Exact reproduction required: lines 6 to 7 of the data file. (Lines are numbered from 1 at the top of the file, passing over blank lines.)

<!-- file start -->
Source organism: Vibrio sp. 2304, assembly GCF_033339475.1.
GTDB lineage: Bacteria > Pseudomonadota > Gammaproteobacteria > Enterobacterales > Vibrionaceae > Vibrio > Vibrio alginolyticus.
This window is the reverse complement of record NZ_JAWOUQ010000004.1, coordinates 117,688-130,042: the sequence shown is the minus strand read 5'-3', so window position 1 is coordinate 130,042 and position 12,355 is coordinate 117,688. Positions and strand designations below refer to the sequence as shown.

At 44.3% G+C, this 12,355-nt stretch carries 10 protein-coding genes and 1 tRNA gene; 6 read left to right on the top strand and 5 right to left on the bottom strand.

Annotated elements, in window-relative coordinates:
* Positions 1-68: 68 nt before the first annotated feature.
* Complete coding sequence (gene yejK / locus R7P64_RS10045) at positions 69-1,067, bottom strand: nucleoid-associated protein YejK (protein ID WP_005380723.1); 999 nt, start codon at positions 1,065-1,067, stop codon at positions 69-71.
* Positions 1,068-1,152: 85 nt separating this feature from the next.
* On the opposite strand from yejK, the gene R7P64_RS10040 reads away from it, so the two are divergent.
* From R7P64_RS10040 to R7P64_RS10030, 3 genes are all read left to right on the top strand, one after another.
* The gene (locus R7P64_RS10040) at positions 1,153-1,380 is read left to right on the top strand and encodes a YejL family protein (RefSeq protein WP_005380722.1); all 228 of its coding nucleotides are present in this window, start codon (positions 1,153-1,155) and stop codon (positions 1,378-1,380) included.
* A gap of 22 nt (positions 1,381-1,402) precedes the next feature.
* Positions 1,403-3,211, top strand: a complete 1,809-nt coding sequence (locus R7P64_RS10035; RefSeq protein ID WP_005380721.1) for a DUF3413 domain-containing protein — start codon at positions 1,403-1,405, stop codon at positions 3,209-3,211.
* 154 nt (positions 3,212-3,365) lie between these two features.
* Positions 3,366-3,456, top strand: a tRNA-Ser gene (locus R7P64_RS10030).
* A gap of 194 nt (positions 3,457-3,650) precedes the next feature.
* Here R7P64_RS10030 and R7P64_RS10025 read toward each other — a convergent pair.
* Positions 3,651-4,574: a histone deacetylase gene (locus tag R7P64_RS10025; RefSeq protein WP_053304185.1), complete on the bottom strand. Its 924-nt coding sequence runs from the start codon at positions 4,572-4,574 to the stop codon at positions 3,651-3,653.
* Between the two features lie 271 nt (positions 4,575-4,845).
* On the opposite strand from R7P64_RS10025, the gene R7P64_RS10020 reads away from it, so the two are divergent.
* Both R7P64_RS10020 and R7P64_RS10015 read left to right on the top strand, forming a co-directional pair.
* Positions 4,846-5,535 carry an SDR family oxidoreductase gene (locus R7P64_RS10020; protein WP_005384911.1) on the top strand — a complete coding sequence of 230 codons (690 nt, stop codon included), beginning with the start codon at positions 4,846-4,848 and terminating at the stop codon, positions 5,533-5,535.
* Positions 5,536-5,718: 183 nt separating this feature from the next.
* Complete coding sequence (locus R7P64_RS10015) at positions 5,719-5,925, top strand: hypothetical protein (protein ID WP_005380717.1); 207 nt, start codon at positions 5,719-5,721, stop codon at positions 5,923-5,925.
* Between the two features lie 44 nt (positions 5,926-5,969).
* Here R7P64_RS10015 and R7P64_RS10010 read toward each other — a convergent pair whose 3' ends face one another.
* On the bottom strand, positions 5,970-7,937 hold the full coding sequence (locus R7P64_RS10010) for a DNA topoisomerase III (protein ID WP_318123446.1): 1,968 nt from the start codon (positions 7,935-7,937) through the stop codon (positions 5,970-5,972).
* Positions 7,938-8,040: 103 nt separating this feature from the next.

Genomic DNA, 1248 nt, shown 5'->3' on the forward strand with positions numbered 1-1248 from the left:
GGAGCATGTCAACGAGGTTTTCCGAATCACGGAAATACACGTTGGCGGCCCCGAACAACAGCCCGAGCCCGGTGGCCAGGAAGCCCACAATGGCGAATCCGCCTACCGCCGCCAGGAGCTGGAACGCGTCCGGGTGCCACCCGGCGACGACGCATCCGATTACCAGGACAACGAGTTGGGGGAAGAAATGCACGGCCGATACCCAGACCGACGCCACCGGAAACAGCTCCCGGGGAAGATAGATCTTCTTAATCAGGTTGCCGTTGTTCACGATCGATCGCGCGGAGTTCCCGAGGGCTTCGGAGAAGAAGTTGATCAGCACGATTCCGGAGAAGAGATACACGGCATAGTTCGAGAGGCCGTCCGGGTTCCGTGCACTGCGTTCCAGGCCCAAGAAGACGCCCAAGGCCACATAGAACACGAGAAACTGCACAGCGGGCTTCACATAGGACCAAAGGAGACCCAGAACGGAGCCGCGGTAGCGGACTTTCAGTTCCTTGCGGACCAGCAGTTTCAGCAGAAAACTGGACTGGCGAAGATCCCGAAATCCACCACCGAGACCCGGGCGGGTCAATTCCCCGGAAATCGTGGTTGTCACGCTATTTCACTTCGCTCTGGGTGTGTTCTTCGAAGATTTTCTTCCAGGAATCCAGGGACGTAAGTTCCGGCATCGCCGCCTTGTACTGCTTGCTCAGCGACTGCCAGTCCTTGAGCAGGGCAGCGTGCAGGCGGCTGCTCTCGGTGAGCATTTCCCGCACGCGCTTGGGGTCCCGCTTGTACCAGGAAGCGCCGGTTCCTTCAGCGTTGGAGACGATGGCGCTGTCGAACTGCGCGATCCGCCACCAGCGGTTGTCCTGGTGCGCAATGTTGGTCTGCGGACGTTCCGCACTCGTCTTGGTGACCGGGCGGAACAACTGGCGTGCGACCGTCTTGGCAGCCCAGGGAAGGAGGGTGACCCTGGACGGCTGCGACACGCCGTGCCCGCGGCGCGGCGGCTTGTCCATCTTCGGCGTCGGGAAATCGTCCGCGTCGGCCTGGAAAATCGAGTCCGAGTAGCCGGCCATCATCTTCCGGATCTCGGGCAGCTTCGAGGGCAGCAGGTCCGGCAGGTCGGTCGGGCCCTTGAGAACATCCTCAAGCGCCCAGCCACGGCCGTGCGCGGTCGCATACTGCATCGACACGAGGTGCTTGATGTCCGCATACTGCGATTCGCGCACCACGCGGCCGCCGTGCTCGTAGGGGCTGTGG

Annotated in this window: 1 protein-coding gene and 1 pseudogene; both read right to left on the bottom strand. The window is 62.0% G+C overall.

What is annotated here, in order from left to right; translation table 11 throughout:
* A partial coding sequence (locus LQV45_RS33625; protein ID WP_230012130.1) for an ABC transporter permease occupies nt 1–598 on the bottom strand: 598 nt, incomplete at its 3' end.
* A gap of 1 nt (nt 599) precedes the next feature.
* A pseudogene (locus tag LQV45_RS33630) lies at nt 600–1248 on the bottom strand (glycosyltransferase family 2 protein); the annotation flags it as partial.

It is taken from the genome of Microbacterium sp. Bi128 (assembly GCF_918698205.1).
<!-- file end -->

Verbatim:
* Positions 1-68: 68 nt before the first annotated feature.
* Complete coding sequence (gene yejK / locus R7P64_RS10045) at positions 69-1,067, bottom strand: nucleoid-associated protein YejK (protein ID WP_005380723.1); 999 nt, start codon at positions 1,065-1,067, stop codon at positions 69-71.